But screw the haters! I think with time and perspective, the Jin/Sun storyline will grow in power and significance. Yes, their long separation felt like a story contrivance, and it probably was — but I think the more that we think through the Man In Black's master plan (and I suspect the majority of post-Lost theorizing will and should be devoted to puzzling out and re-reading the entire saga through the Monster's conspiracy), the more the Sun/Jin separation will make sense to us as a necessary part of his strategy. Oh, and by the way? What the hell is so wrong with only focusing on Jin and Sun as a marital unit? Let me tell you what's wrong with that: Nothing. I think it's awesome that Lost chose to tell us a story about two people who took their marriage seriously, who worked through their problems when their union was in crisis, who forgave each other for their sins and redeemed their transgressions by using them as opportunities to build a stronger relationship (Jin's admission in ''Ji Yeon'' that he was basically responsible for Sun's infidelity was a powerful expression of grace and reflection), who saw themselves as better and greater when they were together than apart. I am grateful that Lost told that story. Lost is better for telling that story than not telling any other Jin and Sun story. I am not saying it was perfect. I'm saying I appreciate it for what it was, not what it wasn't.
Finally, let's talk about the Ji Yeon thing, because apparently this is an issue. I'm seeing Tweets and reading comments that basically say that Jin was a selfish jerk for choosing to die with his wife than give his kid a father. That's horrible! You mean to tell me that you think Jin would be a better man if he lived the rest of his life wracked with guilt over letting his wife die alone? Let me rephrase: How do you think Ji Yeon will feel when she gets old enough to realize that her father chose her over her mother? I suppose she might say, ''Wow! Thanks, Daddy! I feel special! I feel loved!'' But if she was any kind of thoughtful, sensitive, normal person, I suspect she'd follow that up with: ''Wow. Now I kinda feel like crap. My dad chose me over his true love. He's never gotten over it. Does he secretly hate me? Does he blame me for his misery? Probably not, because my dad is kick-ass cool! He knows martial arts and catches fish! But has he never been able to love me fully because every time he looks at me he sees a choice he regrets? That's very possible, if not extremely likely. Now I have to live the rest of my life burdened with this guilt. Thanks, Dad. And thanks, Dead Mom. Thanks a lot!'' I could be wrong. But I also think my defense of Jin is just plausible as any criticism of Jin. I like to think that if Ji Yeon should ever learn about what happened to her mother and father, and if she were to ever learn of the choice her father made, she would be grateful, and more, she would be inspired. It's a wonderful story, a story that says something about the way life should be lived, a story she can pass on to her children, and they to their children, and so on. Jin didn't hurt his daughter with his choice — he gave her a gift. If you disagree with me, you're just wrong.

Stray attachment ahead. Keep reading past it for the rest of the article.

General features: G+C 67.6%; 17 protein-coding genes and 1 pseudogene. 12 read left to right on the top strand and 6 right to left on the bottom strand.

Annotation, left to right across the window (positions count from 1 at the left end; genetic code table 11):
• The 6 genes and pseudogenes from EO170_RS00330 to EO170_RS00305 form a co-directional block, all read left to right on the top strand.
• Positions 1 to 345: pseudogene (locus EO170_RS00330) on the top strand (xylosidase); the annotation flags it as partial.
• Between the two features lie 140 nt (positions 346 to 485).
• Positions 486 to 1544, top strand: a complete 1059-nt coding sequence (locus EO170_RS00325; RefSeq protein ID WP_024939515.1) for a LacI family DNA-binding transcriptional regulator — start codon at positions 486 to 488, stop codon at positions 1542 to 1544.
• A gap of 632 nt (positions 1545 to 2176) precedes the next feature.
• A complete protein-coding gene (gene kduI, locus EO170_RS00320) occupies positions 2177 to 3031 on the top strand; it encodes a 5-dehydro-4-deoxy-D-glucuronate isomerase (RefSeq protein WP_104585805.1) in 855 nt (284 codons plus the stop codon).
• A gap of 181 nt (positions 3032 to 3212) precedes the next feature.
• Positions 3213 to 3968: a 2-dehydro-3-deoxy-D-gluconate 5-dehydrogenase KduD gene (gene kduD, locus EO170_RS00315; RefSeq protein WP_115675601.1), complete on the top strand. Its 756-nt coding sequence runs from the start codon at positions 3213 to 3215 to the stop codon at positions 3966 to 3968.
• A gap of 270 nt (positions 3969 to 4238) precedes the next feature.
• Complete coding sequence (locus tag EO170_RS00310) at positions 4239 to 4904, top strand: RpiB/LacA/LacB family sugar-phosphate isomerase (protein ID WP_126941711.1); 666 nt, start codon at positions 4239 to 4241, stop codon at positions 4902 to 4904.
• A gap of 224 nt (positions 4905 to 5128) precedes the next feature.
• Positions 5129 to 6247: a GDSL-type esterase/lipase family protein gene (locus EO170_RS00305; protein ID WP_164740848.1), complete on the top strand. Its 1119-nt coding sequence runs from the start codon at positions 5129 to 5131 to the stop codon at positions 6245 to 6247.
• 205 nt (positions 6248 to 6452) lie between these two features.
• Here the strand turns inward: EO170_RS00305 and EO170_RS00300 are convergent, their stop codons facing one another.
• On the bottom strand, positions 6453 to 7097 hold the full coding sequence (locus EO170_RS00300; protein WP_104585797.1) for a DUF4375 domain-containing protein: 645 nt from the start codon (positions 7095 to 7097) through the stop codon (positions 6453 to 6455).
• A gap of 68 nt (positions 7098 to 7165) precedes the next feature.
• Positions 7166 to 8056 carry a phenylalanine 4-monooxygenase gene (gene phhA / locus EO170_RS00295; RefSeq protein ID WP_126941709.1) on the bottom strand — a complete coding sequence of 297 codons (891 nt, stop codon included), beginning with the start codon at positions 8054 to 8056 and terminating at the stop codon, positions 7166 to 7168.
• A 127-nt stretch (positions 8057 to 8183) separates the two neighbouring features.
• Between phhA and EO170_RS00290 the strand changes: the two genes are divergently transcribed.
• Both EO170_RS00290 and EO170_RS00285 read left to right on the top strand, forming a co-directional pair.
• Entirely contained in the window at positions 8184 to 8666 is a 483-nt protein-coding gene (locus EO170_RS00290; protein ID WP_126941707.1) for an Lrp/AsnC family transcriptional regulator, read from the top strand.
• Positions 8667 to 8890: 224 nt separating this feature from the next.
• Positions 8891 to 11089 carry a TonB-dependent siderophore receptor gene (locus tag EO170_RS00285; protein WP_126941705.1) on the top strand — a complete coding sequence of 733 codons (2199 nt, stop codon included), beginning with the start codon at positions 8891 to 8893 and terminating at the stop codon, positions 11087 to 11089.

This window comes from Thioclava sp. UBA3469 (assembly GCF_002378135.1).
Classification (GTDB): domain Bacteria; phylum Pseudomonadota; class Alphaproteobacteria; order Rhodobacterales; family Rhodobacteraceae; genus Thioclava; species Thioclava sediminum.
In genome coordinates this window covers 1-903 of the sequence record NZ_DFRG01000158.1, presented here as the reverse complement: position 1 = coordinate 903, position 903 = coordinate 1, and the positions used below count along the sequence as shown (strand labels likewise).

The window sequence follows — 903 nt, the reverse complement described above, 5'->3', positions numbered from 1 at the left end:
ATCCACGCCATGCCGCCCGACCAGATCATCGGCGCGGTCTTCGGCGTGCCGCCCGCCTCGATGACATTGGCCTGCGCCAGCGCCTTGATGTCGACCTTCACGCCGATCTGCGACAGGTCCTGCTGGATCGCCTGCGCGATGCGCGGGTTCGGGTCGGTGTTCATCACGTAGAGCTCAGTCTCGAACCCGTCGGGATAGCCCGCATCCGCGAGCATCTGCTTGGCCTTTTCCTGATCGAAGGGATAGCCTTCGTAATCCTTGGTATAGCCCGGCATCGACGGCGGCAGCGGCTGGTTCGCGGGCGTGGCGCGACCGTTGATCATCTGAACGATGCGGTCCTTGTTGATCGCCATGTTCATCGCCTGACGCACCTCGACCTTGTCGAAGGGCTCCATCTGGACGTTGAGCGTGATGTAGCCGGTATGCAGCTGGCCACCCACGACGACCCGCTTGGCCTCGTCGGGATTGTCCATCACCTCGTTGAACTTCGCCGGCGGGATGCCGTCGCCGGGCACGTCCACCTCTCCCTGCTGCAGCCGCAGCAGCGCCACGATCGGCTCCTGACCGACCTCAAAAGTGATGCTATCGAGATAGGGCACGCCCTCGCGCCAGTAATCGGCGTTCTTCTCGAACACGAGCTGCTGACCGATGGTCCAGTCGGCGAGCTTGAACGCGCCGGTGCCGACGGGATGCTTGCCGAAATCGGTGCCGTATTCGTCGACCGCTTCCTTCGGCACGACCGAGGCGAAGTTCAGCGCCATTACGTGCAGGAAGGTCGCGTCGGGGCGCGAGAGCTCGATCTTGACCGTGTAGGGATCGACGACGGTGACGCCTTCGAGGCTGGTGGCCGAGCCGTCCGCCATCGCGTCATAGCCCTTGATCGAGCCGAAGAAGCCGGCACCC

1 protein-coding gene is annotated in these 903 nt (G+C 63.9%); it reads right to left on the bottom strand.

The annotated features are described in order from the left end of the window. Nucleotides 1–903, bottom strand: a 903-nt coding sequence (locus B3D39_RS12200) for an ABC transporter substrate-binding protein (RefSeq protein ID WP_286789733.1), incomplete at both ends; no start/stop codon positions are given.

Well, Doc, in this case, I do disagree. I know you’re a parent, as am I. And while an ex post rationalization may be able to lessen the sting of young Ji Yeon’s being orphaned (and left to be raised by that rat Mr. Paik!), I cannot forgive Sun for her failure to plead to her husband to leave, not for his own sake, but for their daughter’s. And I can barely forgive Jin for not doing so on his own, even though he had never met his daughter. He had just seen her picture for the first time, and just bonded with Sun about what she was like. Sun’s death was a foregone conclusion, as tragic as that was. To consign his daughter to live on parentless just for one final romantic gesture was horrifically selfish. After all, this girl was named with the name he had chosen. She was his legacy. And chances are, she would never know of his parent’s sacrifice if neither of them made it back to her. Finally, there was no time, in the heat of the moment, to make the rational decision Jensen seems to think justified the call. As such, I feel the whole Jin/Sun plotline was partially despoiled by this glaring omission. That said, what Jensen said about their story arcs, and the beauty of their love for each other, was spot on, and while it’s odd the say the show will miss them when there’s only 3 episodes left (one of which won’t have any of the main cast), I had hoped they would have their happily ever after…